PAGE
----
My daughter is in Terminal but she is doing an OIB which doesn't represent the standard Bac generale of seconde so I can't really comment for her as much of her history and geo had an american slant.

The boys are respectively in 1ere and Seconde but I learnt more geography and history by O level than they do at Bac level. Perhaps it is just a perception because they study in a completely different manner - more document based work. [Of course, since they are all internes, I tend to miss their work - I just find out what books they bring home from Friday's lessons].

What level are your children at, Helen? Because the programme is fairly heavy-duty, at least in lycée.

I can see the link between some history and some geography but I fail to understand why they are both taught as one subject here and in the UK. I feel that collegiens and lyceens learn no geography (apart from a whole year studying volcanoes) and no history beyond 20C european. Same limitations with svt. O level in history, geog and biology in the early 80s taught us much more than my kids learn today.

I went to school in Preston and remember being very impressed by an exhibition of fans at the Harris museum and of course their huge pendulum in the entrance is eyecatching.

My dad taught 17th century european and later tudor history and I learnt 19th C british history. My Irish friends and OH know more british history than I do ....

Had Scotland gained independence they had the details in the manifesto. It required verifiable evidence of one parent or grandparent's birth in Scotland or right to UK citizenship derived from either generation. So, a birth certificate or birth register entry is best, failing that any other identification document such as a passport or military pay book. I would assume that Ireland being part of the union then and your grandmother being born in a crown colony had UK citizenship, even if referred to as 'Colonial Irish', translate that into Irish on independence and there you probably have your best chance.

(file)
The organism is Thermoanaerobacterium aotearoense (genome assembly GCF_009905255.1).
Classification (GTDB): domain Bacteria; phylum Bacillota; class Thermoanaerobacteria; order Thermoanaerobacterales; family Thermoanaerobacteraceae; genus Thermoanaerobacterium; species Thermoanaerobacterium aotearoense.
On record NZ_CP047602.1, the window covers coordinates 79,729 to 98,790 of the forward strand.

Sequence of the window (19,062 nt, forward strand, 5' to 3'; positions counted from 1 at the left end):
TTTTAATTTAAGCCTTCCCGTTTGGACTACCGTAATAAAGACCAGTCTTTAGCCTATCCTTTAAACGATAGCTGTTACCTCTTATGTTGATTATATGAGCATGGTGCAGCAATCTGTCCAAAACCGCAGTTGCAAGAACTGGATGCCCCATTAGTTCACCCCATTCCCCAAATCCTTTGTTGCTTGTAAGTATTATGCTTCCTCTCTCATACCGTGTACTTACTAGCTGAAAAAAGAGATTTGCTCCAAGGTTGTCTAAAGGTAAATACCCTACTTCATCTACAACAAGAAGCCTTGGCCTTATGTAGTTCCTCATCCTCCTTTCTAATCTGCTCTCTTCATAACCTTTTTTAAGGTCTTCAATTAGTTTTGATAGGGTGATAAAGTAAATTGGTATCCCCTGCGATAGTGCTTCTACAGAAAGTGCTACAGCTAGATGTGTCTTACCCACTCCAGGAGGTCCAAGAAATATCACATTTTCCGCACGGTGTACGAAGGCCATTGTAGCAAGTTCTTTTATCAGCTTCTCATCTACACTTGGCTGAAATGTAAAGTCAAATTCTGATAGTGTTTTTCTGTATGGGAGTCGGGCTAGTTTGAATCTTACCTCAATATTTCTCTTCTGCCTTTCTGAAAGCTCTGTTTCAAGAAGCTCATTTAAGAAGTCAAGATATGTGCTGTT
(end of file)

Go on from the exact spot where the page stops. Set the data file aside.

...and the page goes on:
The born in a particular country bit you referred to earlier is valid for those who are not born to nationals of country X but having been born and registered there have claim to citizenship which can be claimed down two generations as well. But that is entirely different since your g-grans were Irish. If you have the birth certificate or a usable copy of it then you have enough usually.

Think you are a bit out there Mike. WW1 was almost 1.4 million dead and really a large chunk more to make about 1.8m total, something like 3.4% of the population whereas WW2 was only 200,000 military deaths and around 350,000 civilians around 1.35% of the population. That is population not necessarily French. Of the civilian deaths many were elderly, women and children plus well over 120,000 were not actually French but were refugee populations from other European countries including many who had fled Germany, Italy, Spain and Portugal, whereby there was a large number of eastern European, Austrian, Hungarian, Czech and German Jews, many of whom were turned in, especially by the Vichy regime.

So,to say an entire generation of young men is a vast exaggeration. Incidentally, the military casualties include the French SS Divisions and Panzer regiments that were almost totally lost in Russia and other actions. Some just over 300,000 French men served in the Axis forces although among them perhaps 100,000 or 150,000 actually fought and represent something between a third and half of all French military deaths.

The trouble with history again. A lot is left out but it is there if people really want to know, which most do not. What you can't see can't hurt.

Another story about the French in WW2. The English always assumed that they had surrendered without a struggle. The truth is that they lost almost an entire generation of young men and only surrendered when there was nobody left to fight.
I once took a coach trip from London to Paris. We stopped in France for a comfort break and not wanting a drink in a smoky bar, I took a stroll around and chanced upon a war cemetery. There were a few hundred allied graves, but all the rest were French, set out in ranks on the hillside as far as the eye could see. A sobering sight that changed my view of history.